Alysson Gatens

Alysson Gatens is a Research Analyst in the Center for Justice Research and Evaluation. Alysson earned her MA in Criminology and Criminal Justice from the University of Missouri – St. Louis, with a Certificate in Policy and Program Evaluation, and BA in Criminology and Sociology from the University of South Carolina. Prior to joining the Authority, Alysson worked in law enforcement planning and research for the City of St. Louis.

Alysson Gatens is Authority Research Analyst.

312-793-8550  


Articles

Law Enforcement Response to Mental Health Crisis Incidents: A Survey of Illinois Police and Sheriff’s Departments
December 14, 2018 | Article | Mental Health
Law enforcement agencies in Illinois and across the country are seeking ways to increase the safety and efficacy of interactions between officers and individuals experiencing a mental health crisis. Researchers conducted a statewide survey to learn more about how police and sheriff’s departments respond to mental health crisis incidents. This article describes responding departments’ policies and procedures to handle mental health crises in their jurisdictions and community resources available to help them address individuals’ mental health needs. Researchers found that mental health crises are a main concern of law enforcement in their communities, with a majority of respondents employing a specialized response to handle such incidents. Recommendations for policy and future research are discussed.
By Alysson Gatens
Co-occurring Mental Health and Substance Use Disorders of Women in Prison: An Evaluation of the WestCare Foundation’s Dual Diagnosis Program in Illinois
October 5, 2018 | Research Report | Prison
This brief shares findings from a process evaluation of a program that treats women prisoners in Illinois with co-occurring disorders—substance use and mental health disorders. Overall, feedback from clients and staff were positive and the program showed reductions in clients’ posttraumatic stress disorder symptoms and aggression after participation. In addition, researchers offer suggestions to improve the program’s physical space, as well as enhance program components and data collection.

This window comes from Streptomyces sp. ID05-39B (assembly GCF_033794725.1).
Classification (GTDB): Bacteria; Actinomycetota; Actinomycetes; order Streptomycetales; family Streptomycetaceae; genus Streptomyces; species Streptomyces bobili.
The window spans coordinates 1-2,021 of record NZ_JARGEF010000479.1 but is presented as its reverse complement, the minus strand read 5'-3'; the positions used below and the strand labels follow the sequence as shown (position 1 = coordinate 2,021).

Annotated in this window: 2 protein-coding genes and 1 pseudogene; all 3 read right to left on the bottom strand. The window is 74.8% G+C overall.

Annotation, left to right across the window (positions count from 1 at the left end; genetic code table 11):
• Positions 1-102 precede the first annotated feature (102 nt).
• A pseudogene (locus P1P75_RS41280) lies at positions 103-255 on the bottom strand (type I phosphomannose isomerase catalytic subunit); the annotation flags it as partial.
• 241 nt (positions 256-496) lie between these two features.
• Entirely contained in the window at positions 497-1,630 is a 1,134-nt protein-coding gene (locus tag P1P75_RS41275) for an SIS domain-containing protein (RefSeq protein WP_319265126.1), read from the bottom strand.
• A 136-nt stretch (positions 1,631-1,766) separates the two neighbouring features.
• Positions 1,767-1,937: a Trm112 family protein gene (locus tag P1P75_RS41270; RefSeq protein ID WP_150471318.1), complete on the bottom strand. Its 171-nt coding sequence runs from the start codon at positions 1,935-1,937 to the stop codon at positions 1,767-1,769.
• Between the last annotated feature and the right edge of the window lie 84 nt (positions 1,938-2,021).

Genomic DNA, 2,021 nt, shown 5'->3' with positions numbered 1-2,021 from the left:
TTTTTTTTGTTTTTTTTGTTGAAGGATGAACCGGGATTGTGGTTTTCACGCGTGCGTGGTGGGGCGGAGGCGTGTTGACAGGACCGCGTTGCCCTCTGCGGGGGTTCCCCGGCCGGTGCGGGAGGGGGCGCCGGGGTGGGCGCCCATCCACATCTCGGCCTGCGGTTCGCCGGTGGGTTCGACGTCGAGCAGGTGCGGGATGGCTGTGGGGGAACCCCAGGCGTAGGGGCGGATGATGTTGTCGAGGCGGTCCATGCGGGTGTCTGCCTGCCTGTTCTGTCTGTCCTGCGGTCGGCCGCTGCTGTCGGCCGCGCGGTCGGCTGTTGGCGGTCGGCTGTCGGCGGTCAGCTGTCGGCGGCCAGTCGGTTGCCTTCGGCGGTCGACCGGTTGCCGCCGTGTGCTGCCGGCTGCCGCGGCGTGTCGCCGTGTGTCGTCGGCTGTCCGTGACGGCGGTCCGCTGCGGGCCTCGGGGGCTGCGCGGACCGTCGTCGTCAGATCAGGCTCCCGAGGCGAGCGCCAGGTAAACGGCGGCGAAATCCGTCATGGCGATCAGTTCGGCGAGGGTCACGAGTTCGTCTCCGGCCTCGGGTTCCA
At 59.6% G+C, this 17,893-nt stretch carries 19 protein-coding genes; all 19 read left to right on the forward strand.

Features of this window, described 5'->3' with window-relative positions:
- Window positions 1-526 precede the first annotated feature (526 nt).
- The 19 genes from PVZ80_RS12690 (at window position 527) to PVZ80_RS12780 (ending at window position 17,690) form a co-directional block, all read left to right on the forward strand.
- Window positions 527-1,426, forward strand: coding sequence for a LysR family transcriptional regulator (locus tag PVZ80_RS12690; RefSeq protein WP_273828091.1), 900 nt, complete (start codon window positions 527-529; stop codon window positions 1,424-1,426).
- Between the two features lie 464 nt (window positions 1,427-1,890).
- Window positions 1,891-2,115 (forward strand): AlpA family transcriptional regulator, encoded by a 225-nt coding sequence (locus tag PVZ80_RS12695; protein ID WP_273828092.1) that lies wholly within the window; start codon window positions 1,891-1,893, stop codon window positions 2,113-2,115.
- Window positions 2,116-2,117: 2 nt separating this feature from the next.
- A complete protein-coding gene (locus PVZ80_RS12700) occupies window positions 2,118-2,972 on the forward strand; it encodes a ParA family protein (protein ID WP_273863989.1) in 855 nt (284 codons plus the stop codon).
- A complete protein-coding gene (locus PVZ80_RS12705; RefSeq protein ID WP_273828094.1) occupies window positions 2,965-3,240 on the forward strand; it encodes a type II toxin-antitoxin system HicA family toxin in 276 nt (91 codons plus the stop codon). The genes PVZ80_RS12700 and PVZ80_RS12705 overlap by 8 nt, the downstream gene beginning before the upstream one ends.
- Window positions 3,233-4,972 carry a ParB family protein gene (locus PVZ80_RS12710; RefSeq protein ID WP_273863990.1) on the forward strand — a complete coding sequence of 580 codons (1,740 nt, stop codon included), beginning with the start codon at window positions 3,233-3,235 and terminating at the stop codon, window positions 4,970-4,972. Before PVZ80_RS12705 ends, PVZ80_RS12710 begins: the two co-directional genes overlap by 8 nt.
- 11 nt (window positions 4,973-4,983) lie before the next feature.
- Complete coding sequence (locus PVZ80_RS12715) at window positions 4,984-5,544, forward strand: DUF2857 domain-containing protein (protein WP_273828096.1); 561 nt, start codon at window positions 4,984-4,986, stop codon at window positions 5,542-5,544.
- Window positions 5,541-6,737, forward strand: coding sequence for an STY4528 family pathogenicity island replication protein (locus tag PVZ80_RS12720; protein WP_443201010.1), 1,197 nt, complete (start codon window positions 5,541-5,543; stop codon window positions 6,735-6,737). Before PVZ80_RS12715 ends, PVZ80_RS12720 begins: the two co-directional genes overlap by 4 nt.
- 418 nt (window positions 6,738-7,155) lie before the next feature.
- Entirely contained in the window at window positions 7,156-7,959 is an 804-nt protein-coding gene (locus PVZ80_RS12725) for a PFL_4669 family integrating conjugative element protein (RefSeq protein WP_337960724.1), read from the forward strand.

By Jessica Reichert, Alysson Gatens, Sharyn Adams, Lily Gleicher, Lauren Weisner, And Christine Head
An Examination of Illinois and National Pretrial Practices, Detention, and Reform Efforts
June 7, 2018 | Article | Courts
This article provides an overview of the main issues driving a renewed focus on pretrial detention, the effects of overuse of pretrial detention, and potential areas of reform with a focus on Illinois law and practices when possible. Illinois has made some progress in pretrial reform including the passing of a Bail Reform Act which became effective in 2018. However, more data and research is needed in the area of pretrial practices.
By Jessica Reichert And Alysson Gatens
Opioid Prescribing in Illinois: Examining Prescription Drug Monitoring Program Data
May 21, 2018 | Article | Prescription Drug Use
Excessive opioid prescribing increases exposure to those drugs and increases their volume in communities. Over-prescribing has been associated with growing rates of opioid use disorder, overdose, and death. Opioid prescription rates are relatively low in Illinois compared to other states; however, prescription rates varies greatly by county, city, and medical practitioner. This article summarizes Illinois opioid prescription data from the Illinois Prescription Monitoring Program.
By Jessica Reichert, Alysson Gatens, And Elizabeth Salisbury Afshar
Illinois Opioid Prescription Data
May 21, 2018 | Article | Criminal Justice Data
By Justin Escamilla And Alysson Gatens
Responding to Individuals Experiencing Mental Health Crises: Police-Involved Programs
April 2, 2018 | Article | Mental Health
As many as 10 percent of police contacts involve individuals with mental health conditions. A growing number of police and sheriff’s departments have implemented specialized responses to mental health crisis incidents, including crisis intervention teams. Research indicates departments offering specialized responses show greater officer knowledge of mental health conditions and more positive police attitudes toward individuals with mental health conditions. This article examines specialized mental health responses with an emphasis on practices in Illinois and offers implications for future research and practice.
By Alysson Gatens